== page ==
Another reason gamma ray bursts (GRBs) have remained so mysterious is that it is difficult to determine where they come from on the sky. Gamma rays are hard to focus, so for many years the uncertainty in the position of GRBs meant that looking for optical counterparts was like looking for a needle in a haystack. But recently the situation has improved.
On December 14, 1997, the BeppoSAX satellite measured the first 'afterglow' of a GRB, ushering in a new era of discovery of these powerful events. On July 3, 1998, astronomers at the Keck Telescope in Hawaii measured the optical afterglow of a GRB that contained many sharp spectral lines. We will use this spectrum and measure several spectral lines to determine the redshift of this object. From its redshift, and our understanding of the expansion of the universe we will measure the distance to this GRB, and ultimately the power of this explosion.
Keck is a pair of telescopes perched on the peak of Mauna Kea, Hawaii. They are the largest optical telescopes in the world, and their location high above much of the atmosphere provides the best observing conditions on Earth. On July 3, 1998 Keck II obtained the spectrum of the glowing remains of a gamma ray burst before it faded from our view forever. The spectrum shows the energy distribution of the light from the GRB.
In the plot, the flux in micro-Janskys (µJy) is shown as a function of wavelength measured in angstroms. We see a smooth energy distribution with several lines on top. These lines come from atomic transitions of elements in astronomical sources. Their relative spacing is determined only by the atom giving rise to the line. The lines marked Hd and Hg are due to neutral hydrogen. O II is from ionized oxygen. The 'rest' wavelengths at which these transitions occur in the lab are marked on the plot. The motion of the galaxy away from us, Doppler shifts the lines from their rest wavelengths.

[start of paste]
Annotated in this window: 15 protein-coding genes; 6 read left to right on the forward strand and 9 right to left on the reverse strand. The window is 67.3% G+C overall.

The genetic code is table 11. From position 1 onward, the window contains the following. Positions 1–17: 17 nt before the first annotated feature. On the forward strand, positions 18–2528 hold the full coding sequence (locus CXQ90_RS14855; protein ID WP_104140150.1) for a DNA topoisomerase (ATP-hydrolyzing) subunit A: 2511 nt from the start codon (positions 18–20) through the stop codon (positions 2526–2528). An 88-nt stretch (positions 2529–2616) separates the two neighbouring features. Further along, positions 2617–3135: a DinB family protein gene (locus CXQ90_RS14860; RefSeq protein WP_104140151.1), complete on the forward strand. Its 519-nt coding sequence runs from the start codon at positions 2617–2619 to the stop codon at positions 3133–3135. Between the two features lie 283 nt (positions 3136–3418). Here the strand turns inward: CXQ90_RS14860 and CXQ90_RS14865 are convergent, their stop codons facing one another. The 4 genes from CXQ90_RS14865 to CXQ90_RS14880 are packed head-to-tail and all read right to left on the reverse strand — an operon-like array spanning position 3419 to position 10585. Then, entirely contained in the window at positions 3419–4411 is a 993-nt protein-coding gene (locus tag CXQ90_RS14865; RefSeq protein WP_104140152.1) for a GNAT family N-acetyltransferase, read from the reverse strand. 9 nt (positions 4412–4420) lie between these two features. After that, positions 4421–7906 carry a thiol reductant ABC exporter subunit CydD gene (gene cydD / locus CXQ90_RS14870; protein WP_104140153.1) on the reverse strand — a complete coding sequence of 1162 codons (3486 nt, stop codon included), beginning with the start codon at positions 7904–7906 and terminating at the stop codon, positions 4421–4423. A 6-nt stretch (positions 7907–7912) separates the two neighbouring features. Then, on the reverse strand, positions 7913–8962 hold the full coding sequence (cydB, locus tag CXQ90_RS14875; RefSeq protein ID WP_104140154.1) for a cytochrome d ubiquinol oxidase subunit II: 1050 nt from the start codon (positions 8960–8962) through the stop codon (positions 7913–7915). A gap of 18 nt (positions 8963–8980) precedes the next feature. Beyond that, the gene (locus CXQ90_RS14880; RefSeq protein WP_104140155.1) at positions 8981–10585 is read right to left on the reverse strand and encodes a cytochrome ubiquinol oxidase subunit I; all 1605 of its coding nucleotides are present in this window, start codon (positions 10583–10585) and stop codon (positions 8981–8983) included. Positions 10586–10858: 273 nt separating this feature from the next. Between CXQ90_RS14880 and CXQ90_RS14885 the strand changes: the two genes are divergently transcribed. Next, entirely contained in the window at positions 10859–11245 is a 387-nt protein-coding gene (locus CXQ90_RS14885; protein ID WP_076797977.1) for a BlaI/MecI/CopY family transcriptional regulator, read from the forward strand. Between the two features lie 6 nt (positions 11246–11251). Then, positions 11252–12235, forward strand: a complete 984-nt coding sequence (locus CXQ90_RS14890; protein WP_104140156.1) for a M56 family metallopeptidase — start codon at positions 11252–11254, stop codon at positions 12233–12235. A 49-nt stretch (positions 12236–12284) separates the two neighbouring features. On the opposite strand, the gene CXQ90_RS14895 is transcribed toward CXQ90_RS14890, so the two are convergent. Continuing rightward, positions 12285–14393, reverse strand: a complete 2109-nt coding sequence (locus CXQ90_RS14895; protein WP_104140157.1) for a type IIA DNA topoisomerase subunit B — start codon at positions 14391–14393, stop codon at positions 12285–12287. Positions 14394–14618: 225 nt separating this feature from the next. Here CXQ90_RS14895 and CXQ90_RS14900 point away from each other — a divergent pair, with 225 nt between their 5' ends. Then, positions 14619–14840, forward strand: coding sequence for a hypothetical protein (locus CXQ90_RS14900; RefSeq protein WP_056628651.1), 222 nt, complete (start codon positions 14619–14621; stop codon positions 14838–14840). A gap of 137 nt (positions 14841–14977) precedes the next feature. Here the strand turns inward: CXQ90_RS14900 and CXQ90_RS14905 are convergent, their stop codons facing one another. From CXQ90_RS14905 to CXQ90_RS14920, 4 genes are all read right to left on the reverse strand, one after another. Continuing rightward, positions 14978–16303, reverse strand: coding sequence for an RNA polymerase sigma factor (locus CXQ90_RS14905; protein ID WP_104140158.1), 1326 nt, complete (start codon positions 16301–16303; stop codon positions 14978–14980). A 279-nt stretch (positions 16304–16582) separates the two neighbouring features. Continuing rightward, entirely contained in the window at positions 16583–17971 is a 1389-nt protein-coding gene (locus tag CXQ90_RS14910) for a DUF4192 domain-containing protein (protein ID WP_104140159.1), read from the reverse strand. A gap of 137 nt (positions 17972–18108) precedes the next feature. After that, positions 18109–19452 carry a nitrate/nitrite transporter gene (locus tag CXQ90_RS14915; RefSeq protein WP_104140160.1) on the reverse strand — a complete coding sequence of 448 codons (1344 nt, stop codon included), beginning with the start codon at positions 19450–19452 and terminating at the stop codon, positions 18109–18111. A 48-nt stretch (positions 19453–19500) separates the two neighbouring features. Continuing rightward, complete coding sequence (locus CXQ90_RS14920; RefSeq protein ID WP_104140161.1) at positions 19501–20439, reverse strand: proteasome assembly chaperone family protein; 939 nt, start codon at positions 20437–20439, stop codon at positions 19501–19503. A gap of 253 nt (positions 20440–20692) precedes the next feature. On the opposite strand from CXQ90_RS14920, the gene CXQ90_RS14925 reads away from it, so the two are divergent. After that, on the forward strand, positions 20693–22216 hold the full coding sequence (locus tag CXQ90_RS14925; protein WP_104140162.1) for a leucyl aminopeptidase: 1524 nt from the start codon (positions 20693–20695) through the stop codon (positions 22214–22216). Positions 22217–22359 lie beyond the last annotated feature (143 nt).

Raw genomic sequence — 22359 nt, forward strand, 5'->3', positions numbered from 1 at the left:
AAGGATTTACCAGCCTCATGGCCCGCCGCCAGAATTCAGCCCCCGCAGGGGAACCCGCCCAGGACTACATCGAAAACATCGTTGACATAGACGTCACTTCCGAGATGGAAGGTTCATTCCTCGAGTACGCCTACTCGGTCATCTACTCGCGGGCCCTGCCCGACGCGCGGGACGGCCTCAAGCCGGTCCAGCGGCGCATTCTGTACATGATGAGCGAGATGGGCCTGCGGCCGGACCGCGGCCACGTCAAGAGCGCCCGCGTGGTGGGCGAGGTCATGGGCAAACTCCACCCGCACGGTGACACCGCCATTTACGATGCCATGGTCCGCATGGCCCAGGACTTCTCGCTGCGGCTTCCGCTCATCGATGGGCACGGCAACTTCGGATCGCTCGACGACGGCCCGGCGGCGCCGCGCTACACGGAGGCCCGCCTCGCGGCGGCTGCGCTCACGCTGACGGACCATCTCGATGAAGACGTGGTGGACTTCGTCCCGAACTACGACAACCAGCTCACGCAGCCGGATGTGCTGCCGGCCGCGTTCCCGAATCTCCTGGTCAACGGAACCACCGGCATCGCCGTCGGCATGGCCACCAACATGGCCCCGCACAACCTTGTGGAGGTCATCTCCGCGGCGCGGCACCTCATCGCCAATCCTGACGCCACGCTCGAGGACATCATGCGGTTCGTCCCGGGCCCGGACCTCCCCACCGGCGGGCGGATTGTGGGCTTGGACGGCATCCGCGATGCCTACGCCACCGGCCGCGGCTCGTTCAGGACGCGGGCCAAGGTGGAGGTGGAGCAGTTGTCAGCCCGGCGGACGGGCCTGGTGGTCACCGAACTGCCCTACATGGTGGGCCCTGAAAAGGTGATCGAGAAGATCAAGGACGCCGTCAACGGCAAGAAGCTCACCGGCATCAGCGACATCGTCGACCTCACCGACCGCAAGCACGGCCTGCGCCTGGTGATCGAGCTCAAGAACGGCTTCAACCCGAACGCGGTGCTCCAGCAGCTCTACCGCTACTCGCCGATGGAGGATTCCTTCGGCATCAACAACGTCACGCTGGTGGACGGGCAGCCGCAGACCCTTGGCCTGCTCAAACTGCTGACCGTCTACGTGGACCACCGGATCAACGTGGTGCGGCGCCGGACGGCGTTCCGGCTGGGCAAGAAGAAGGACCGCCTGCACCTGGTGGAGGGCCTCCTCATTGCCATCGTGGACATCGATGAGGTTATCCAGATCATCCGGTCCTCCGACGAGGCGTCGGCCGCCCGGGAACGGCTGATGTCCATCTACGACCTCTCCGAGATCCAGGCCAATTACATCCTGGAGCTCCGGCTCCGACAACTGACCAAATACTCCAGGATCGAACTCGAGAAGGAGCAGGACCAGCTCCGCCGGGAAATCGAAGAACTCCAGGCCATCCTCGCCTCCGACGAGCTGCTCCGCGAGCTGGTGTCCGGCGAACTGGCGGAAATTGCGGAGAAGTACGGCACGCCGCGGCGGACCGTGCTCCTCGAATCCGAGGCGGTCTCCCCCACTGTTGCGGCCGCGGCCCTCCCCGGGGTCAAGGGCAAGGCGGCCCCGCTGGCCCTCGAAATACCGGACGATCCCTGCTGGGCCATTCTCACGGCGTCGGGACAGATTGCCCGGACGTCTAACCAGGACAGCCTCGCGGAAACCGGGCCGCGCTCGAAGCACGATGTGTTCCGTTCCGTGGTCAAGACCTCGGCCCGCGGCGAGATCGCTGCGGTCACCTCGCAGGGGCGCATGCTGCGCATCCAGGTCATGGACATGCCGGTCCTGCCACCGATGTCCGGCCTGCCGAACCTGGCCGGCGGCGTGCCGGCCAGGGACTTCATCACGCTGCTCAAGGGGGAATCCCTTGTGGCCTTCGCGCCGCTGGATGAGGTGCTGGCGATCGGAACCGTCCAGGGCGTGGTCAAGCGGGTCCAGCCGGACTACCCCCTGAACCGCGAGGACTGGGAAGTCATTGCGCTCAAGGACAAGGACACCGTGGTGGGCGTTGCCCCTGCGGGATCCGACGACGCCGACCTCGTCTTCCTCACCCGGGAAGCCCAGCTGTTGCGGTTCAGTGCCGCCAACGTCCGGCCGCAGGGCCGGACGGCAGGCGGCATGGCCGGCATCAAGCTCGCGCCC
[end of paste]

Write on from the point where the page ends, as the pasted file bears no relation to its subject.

Using any straight-edge, measure the wavelengths of the sharp Hd, Hg and O II lines in the spectrum, and record these in the table. Calculate the difference = ( - ), and the redshift ( / ) . In the steps below, use the average redshift of the three lines to estimate the distance to this gamma ray burst and the power it emitted.
A larger version of this plot is available.
Dl (l –l0 )
Average Redshift R : _________
Average Velocity = R x 3 x 105 km/sec : ___________
Average distance: D=V / 65 km/sec/Mpc : ________________
Distance in cm:
1 Mpc = 3.26 x 106 ly,
1 ly = 9.5 x 1012 km,
1 km = 105 cm
Power Emitted: P = 4D2 x measured flux (5.27 x 10-6 ergs/cm2):___________________
The final step of this activity applies the 1/r2 fall-off of light, the distance to the object, and the power measured at our detector, to estimate the total power emitted by the gamma ray burst. Have students look up power emitted by more familiar events (an explosion, lighting a match, a 100 W light bulb are some examples). Explain that gamma ray bursts are very far away (we call these distances "cosmological distances") and they are the most powerful explosions in the universe.
Doppler Shifting (http://www.astrocappella.com/doppler.shtml) - the song
For More Information on Gamma Ray Bursts:
The Gamma-Ray Universe. D. Kniffen in American Scientist, Vol. 81, No. 4, pages 342-350; July 1993.
The Compton Gamma Ray Observatory. Neil Gehrels, Carl E. Fichtel, Gerald J. Fishman, James D. Kurfess and Volker Schonfelder in SCIENTIFIC AMERICAN, Vol. 269, No. 6, pages 68-77; December 1993.
The Gamma-Ray Burst Mystery. D. H. Hartmann in The Lives of Neutron Stars. Edited by A. Alpar, U. Kiziloglu and J. van Paradijs. NATO Advanced Studies Institute, Kluwer Academic Publishers, 1994.
Gamma Ray Bursts. G. J. Fishman and C. A. Meegan in Annual Review of Astronomy and Astrophysics, Vol. 33, pages 415-458; 1995.
BeppoSAX Mission home page is available on the World Wide Web at http://heasarc.gsfc.nasa.gov/docs/sax/saxgof.html